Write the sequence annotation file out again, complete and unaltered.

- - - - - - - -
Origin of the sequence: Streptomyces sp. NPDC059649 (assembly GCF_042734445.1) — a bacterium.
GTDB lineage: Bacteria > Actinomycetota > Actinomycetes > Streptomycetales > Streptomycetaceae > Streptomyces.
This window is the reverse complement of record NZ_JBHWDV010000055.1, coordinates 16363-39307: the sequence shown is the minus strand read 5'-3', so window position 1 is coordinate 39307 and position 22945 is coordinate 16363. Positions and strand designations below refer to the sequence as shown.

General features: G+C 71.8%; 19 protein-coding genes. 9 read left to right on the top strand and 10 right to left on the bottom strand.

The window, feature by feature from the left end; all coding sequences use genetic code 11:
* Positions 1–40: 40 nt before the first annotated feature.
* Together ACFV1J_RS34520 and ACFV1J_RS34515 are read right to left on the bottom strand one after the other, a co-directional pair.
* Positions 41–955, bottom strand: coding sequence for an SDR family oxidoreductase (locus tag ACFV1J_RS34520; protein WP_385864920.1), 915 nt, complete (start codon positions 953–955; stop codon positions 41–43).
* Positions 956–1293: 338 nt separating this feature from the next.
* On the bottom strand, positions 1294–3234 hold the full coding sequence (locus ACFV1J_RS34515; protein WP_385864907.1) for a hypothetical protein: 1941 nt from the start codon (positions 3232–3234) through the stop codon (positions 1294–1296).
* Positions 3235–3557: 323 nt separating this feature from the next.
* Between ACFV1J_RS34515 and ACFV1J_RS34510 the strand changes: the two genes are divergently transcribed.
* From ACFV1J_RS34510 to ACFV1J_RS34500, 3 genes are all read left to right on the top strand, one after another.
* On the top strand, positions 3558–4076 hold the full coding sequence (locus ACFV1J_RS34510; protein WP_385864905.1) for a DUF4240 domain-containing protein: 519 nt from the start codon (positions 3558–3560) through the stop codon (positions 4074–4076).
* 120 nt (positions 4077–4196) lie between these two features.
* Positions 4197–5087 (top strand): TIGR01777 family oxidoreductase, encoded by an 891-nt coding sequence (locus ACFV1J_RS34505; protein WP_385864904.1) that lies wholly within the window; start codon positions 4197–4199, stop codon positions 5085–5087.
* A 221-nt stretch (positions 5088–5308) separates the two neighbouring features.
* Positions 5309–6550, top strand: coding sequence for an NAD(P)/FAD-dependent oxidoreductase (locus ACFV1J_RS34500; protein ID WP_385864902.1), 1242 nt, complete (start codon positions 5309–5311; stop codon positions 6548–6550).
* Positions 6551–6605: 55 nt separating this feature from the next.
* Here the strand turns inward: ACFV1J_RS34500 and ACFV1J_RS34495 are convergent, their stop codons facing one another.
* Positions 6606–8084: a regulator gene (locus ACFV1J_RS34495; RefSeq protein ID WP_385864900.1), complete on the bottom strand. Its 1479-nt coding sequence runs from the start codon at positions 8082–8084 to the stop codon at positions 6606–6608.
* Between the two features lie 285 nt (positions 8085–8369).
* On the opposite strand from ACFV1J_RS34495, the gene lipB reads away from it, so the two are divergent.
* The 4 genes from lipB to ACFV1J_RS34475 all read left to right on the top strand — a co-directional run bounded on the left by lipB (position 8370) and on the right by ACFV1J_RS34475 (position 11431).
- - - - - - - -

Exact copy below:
Origin of the sequence: Streptomyces sp. NPDC059649 (assembly GCF_042734445.1) — a bacterium.
GTDB lineage: Bacteria > Actinomycetota > Actinomycetes > Streptomycetales > Streptomycetaceae > Streptomyces.
This window is the reverse complement of record NZ_JBHWDV010000055.1, coordinates 16363-39307: the sequence shown is the minus strand read 5'-3', so window position 1 is coordinate 39307 and position 22945 is coordinate 16363. Positions and strand designations below refer to the sequence as shown.

General features: G+C 71.8%; 19 protein-coding genes. 9 read left to right on the top strand and 10 right to left on the bottom strand.

The window, feature by feature from the left end; all coding sequences use genetic code 11:
* Positions 1–40: 40 nt before the first annotated feature.
* Together ACFV1J_RS34520 and ACFV1J_RS34515 are read right to left on the bottom strand one after the other, a co-directional pair.
* Positions 41–955, bottom strand: coding sequence for an SDR family oxidoreductase (locus tag ACFV1J_RS34520; protein WP_385864920.1), 915 nt, complete (start codon positions 953–955; stop codon positions 41–43).
* Positions 956–1293: 338 nt separating this feature from the next.
* On the bottom strand, positions 1294–3234 hold the full coding sequence (locus ACFV1J_RS34515; protein WP_385864907.1) for a hypothetical protein: 1941 nt from the start codon (positions 3232–3234) through the stop codon (positions 1294–1296).
* Positions 3235–3557: 323 nt separating this feature from the next.
* Between ACFV1J_RS34515 and ACFV1J_RS34510 the strand changes: the two genes are divergently transcribed.
* From ACFV1J_RS34510 to ACFV1J_RS34500, 3 genes are all read left to right on the top strand, one after another.
* On the top strand, positions 3558–4076 hold the full coding sequence (locus ACFV1J_RS34510; protein WP_385864905.1) for a DUF4240 domain-containing protein: 519 nt from the start codon (positions 3558–3560) through the stop codon (positions 4074–4076).
* 120 nt (positions 4077–4196) lie between these two features.
* Positions 4197–5087 (top strand): TIGR01777 family oxidoreductase, encoded by an 891-nt coding sequence (locus ACFV1J_RS34505; protein WP_385864904.1) that lies wholly within the window; start codon positions 4197–4199, stop codon positions 5085–5087.
* A 221-nt stretch (positions 5088–5308) separates the two neighbouring features.
* Positions 5309–6550, top strand: coding sequence for an NAD(P)/FAD-dependent oxidoreductase (locus ACFV1J_RS34500; protein ID WP_385864902.1), 1242 nt, complete (start codon positions 5309–5311; stop codon positions 6548–6550).
* Positions 6551–6605: 55 nt separating this feature from the next.
* Here the strand turns inward: ACFV1J_RS34500 and ACFV1J_RS34495 are convergent, their stop codons facing one another.
* Positions 6606–8084: a regulator gene (locus ACFV1J_RS34495; RefSeq protein ID WP_385864900.1), complete on the bottom strand. Its 1479-nt coding sequence runs from the start codon at positions 8082–8084 to the stop codon at positions 6606–6608.
* Between the two features lie 285 nt (positions 8085–8369).
* On the opposite strand from ACFV1J_RS34495, the gene lipB reads away from it, so the two are divergent.
* The 4 genes from lipB to ACFV1J_RS34475 all read left to right on the top strand — a co-directional run bounded on the left by lipB (position 8370) and on the right by ACFV1J_RS34475 (position 11431).